Using workplace accident investigation in British Columbia, Canada, as an example, this article examines how forensic nursing science may be applied to the investigation of work-related injuries and fatalities, ultimately improving the outcomes of those investigations.
Forensic Evaluation of Traumatic Injuries in Occupational Accident Investigations
Forensic means pertaining to law (Venes, 2010) and refers to the application of a broad spectrum of scientific methods and techniques to establish facts in association with legal issues. Forensic sciences include a wide variety of disciplines under which the facts regarding an event or artifact are deemed to be accurate to prove or disprove difficult legal arguments and determine the truth. In the context of healthcare, forensics focuses on those areas in which medicine and human behavior have an interface with the law (Hammer, Moynihan & Pagliaro, 2013). Forensic medicine interprets or establishes facts in relation to civil or criminal law. The most well-known application of forensics in medicine is forensic pathology, which is solely concerned with the investigation of death. However, not all victims of trauma, assault, or other injuries with legal implications sustain fatal injuries. Clinical forensic medicine (Lynch, 2011a) is the application of forensic practices previously reserved for the pathologist at autopsy to living patients in a clinical setting. Living forensic patients include survivors of traumatic injuries. Forensic medical expertise can therefore be used outside the traditional setting of fatal incident investigations—for example, in investigations of nonfatal traumatic occupational injury incidents.
As in a criminal investigation, all available evidence must be identified, preserved, and collected from the start of an occupational accident investigation. No evidence should be ignored or overlooked. What might not seem relevant initially, including injury interpretation, may become highly relevant as the investigation progresses. Examining the information and circumstances associated with the accident—to the exclusion of any medical or pathological information about traumatic injuries—would be a disservice to the injured worker and his or her family, co-workers, and employer. Occupational accident investigators must identify and examine all possible evidence, including the forensic evaluation of injuries and any pathophysiology associated with the seriously or fatally injured worker, to achieve the best possible outcome.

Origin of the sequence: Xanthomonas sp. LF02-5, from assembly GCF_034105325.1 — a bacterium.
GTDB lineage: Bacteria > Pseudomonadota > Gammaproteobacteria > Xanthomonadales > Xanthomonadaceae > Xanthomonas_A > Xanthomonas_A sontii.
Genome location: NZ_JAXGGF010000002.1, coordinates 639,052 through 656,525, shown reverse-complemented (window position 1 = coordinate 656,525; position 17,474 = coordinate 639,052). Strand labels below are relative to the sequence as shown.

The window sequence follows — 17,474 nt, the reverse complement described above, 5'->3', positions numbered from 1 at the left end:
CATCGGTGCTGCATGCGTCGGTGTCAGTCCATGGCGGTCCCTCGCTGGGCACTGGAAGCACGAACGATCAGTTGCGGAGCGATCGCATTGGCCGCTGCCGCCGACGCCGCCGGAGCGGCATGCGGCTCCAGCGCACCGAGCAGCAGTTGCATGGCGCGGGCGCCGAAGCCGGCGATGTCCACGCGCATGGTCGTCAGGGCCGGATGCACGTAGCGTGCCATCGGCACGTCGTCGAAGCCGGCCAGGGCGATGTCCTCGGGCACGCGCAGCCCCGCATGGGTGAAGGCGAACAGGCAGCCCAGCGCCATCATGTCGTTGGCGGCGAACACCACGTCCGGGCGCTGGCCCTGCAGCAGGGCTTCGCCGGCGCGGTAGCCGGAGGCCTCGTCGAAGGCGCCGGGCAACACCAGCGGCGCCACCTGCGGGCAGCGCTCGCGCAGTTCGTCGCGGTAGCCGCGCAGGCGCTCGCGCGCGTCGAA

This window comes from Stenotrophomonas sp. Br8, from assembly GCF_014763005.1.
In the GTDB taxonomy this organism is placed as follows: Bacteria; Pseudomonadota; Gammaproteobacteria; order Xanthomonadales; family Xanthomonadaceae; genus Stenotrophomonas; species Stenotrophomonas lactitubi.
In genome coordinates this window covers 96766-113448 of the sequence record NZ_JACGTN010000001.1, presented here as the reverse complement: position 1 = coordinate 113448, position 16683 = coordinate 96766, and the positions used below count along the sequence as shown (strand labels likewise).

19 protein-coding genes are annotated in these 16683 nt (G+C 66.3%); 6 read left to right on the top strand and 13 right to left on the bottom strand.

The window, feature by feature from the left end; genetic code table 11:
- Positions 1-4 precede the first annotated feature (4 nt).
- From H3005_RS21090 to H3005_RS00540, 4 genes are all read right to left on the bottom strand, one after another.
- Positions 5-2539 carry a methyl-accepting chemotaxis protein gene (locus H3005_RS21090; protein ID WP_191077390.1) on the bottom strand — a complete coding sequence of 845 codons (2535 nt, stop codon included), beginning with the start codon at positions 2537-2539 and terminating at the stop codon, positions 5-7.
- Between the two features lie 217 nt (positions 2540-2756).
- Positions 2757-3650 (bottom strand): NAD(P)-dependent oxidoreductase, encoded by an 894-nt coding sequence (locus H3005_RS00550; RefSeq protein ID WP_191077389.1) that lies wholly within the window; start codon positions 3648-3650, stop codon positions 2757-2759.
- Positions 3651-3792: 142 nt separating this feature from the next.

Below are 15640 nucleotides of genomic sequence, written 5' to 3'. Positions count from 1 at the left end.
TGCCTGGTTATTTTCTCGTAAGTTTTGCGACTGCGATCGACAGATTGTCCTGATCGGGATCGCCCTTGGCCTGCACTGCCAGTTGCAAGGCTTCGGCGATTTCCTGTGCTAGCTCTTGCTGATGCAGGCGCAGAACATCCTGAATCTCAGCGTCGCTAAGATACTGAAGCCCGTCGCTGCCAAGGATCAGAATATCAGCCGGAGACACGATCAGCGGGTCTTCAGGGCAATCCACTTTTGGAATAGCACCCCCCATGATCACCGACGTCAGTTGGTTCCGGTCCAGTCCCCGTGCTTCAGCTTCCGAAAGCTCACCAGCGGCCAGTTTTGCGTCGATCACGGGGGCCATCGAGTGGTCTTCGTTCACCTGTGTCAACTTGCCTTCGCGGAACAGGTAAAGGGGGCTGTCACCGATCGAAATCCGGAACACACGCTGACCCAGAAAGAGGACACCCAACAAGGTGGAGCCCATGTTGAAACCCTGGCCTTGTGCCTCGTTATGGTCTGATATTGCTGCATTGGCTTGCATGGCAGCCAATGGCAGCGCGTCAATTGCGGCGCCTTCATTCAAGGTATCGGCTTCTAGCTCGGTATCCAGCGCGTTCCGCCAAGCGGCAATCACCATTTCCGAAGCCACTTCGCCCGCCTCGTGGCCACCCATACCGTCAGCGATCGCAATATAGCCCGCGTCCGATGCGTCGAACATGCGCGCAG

Injury results from an exchange of physical force, whether from the rapid deceleration of a fall to the forward deceleration of an automobile collision or the impact on the body from a moving object (Sheridan & Nash, 2007). Kinetic energy—the type of force involved in explosions, crashes, falls, and blunt or penetrating trauma—is the most common cause of injury (Lim & Rehmar, 1997). Injury caused by the impact of an object is related to several factors, including the shape and size of the object, the energy delivered by that object at impact, and the properties of the impacted area (Kieser, Taylor & Carr, 2013). Identifying injury causation requires a thorough understanding of the multiple characteristics of blunt and sharp force injuries and wounds and the ability to predict the types of mechanical forces that might have caused them, including the wounding object or instrument. Injury characteristics may provide information such as the exact site of contact, the direction of the impact force, whether it is a pattern injury, and the nature and shape of the injury object. The forensic evaluation of injuries also requires the use of internationally accepted definitions in describing and documenting injuries. However, incorrect terminology is commonly found in the medical documentation of injuries. In clinical practice, health professionals often misuse common forensic terms and confuse such injuries as lacerations and cuts (Sheridan & Nash, 2007).